By Philip Schweier
Thanks to his break-out role as Duke Mantee in The Petrified Forest (1936), Humphrey Bogart toiled in the trenches playing carbon-copy criminals and getting gunned down in nearly every one of them until his starring turn in The Maltese Falcon (1941). Dead End is no different, in which Bogart plays Baby Face Martin, a career criminal from
Manhattan’s Lower East Side.
The film opens with a title card explaining how all streets in
Manhattan dead end at the river, and as neighborhoods become increasingly gentrified due to the picturesque scenery of the river and neighboring skylines, the poorer tenements are pushed out by high-rise, dee-luxe apartments in the sky. This often leads a clash between the haves and have-nots, as we are about to see.
It seems the front entrance of one of these high-rises is undergoing maintenance, requiring the building’s well-to-do occupants to use the service entrance. This brings them into contact with the poor, the tired, the homeless yearning to be clean. Among these are the local street toughs, many of whom would later achieve fame as the Bowery Boys – Billy Halop, Huntz Hall, Bobby Jordan, Leo Gorcey, Gabriel Dell and Bernard Punsly. But I’m getting ahead of the story; here, they’re just referred to as the Dead End Kids.
Tommy (Billy Halop) lives with his sister
Drina (Sylvia Sydney), who supports him with her meager job at a local department store that is currently on strike. Unfortunately, Tommy is too uneducated to recognize the sacrifices his sister makes on his behalf, and is constantly in trouble. Meanwhile, Drina has a struggling relationship with Dave (Joel McCrea), who managed to climb out of the slum and put himself through architecture school, intending to tear down the slums and rebuild them as decent apartments for the poor.
However, because it is the Great Depression and jobs are hard to come by, Dave is working whatever jobs he can to make ends meet, which is how he meets Kay (Wendy Barrie), one of the occupants of the aforementioned dee-luxe apartment in the sky. She’s smitten with Dave, and makes it clear that she’s easy picking for him if he wants her.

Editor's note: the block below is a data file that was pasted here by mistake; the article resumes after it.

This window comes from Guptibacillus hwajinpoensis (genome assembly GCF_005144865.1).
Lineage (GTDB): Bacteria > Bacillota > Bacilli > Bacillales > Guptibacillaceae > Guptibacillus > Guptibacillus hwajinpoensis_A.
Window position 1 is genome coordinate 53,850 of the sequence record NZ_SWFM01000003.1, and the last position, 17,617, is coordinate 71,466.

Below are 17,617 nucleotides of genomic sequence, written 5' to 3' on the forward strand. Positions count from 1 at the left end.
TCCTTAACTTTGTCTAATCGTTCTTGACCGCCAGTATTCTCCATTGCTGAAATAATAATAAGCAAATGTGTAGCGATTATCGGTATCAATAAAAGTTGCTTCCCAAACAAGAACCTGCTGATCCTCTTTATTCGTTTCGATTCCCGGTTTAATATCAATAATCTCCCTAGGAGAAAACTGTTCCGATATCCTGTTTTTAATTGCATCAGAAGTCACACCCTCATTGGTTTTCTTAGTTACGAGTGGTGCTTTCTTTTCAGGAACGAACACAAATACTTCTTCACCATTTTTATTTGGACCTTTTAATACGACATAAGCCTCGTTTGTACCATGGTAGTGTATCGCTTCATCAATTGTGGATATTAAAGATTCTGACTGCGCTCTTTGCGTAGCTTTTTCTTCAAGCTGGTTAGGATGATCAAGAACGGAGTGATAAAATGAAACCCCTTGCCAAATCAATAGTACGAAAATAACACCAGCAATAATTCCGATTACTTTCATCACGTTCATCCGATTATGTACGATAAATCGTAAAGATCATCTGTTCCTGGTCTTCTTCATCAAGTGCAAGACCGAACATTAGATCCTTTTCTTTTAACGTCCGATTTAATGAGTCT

Unfortunately, another occupant, Philip Griswald (Charles Peck) draws the ire of the local hoodlums. He’s their age, and ripe for taunting because he wears braces and dresses in clean clothes. When they beat him up and steal his watch, his father insists the boys responsible be held accountable, and Tommy, as leader of the gang, be arrested.
But Tommy won’t have it, and uses his recently acquired pen-knife to cut the man. This sends Tommy on the run from the law, with big sis
Drina willing to hide him after suffering a beating from the cops for being on strike.
Thanks to plastic surgery and the faulty intel placing him out West, Baby Face Martin (remember him?) is enjoying a visit in the old neighborhood. He tries to visit his mother (Marjorie Main), but she disowns him, and then tries to rekindle a romance with former girlfriend Francie (Claire Trevor). This goes horribly, horribly wrong when he learns A.) she’s a woman of negotiable affection; and B.) she’s got a touch of the syph.
Dismayed and disillusioned, Martin is determined to leave his neighborhood behind, with young Philip Griswald in tow. After all, his uncle’s a judge; he’d pay plenty to get the boy back. When Dave learns of Martin’s plans, he’s prepared to stop him, building to the showdown the audience has been longing to see.
The film, directed by William Wyler, is ably made, and the production spared no expense at recreating a
New York City slum on a Hollywood soundstage. Where it fails – and your mileage may vary – is the incredibly slow build to its climax. The story returns full circle, as the cycle of poverty and crime starts to repeat itself.
The film, based on a play by Sidney Kingsley, depicts life in a
New York slum. Allegedly, its locale was based on East 53rd Street, in which an early high-rise was built abutting slums, and the occupants looked down – literally and figuratively – on the slums below. In the late 1940s, the tenements were torn down to make way for the United Nations campus.
The boys who played the Dead End Kids were brought from
New York to reprise their roles when the play was made into a movie. They were featured in subsequent films Angels with Dirty Faces (1938) and The Angels Wash their Faces (1939). However, legend has it they ran amuck on the backlot of MGM, and their contract was later sold to Warner Brothers, then to Monogram.
Bogart of course would go on to future stardom, and though Trevor’s only in a single scene, she earned herself an Oscar nomination. Despite such stellar performances, it moves a little slow for my tastes.